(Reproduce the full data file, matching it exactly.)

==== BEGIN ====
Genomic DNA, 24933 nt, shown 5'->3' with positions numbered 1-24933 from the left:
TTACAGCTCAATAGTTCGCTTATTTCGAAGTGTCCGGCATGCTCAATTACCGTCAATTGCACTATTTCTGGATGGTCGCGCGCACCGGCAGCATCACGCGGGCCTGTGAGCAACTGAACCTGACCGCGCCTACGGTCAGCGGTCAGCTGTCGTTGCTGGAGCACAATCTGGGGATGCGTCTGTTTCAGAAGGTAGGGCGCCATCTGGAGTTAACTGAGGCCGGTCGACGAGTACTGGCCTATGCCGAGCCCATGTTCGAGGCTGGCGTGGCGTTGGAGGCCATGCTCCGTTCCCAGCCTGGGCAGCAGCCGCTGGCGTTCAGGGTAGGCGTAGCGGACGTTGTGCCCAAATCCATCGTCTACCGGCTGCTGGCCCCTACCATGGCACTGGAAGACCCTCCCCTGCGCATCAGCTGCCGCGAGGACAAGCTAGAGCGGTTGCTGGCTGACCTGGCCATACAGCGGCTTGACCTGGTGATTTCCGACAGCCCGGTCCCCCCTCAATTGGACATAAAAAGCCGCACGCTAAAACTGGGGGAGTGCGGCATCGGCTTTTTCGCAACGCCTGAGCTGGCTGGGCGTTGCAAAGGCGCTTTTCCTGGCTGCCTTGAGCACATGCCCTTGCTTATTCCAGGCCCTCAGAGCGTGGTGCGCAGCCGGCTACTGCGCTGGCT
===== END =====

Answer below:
Genomic DNA, 24933 nt, shown 5'->3' with positions numbered 1-24933 from the left:
TTACAGCTCAATAGTTCGCTTATTTCGAAGTGTCCGGCATGCTCAATTACCGTCAATTGCACTATTTCTGGATGGTCGCGCGCACCGGCAGCATCACGCGGGCCTGTGAGCAACTGAACCTGACCGCGCCTACGGTCAGCGGTCAGCTGTCGTTGCTGGAGCACAATCTGGGGATGCGTCTGTTTCAGAAGGTAGGGCGCCATCTGGAGTTAACTGAGGCCGGTCGACGAGTACTGGCCTATGCCGAGCCCATGTTCGAGGCTGGCGTGGCGTTGGAGGCCATGCTCCGTTCCCAGCCTGGGCAGCAGCCGCTGGCGTTCAGGGTAGGCGTAGCGGACGTTGTGCCCAAATCCATCGTCTACCGGCTGCTGGCCCCTACCATGGCACTGGAAGACCCTCCCCTGCGCATCAGCTGCCGCGAGGACAAGCTAGAGCGGTTGCTGGCTGACCTGGCCATACAGCGGCTTGACCTGGTGATTTCCGACAGCCCGGTCCCCCCTCAATTGGACATAAAAAGCCGCACGCTAAAACTGGGGGAGTGCGGCATCGGCTTTTTCGCAACGCCTGAGCTGGCTGGGCGTTGCAAAGGCGCTTTTCCTGGCTGCCTTGAGCACATGCCCTTGCTTATTCCAGGCCCTCAGAGCGTGGTGCGCAGCCGGCTACTGCGCTGGCT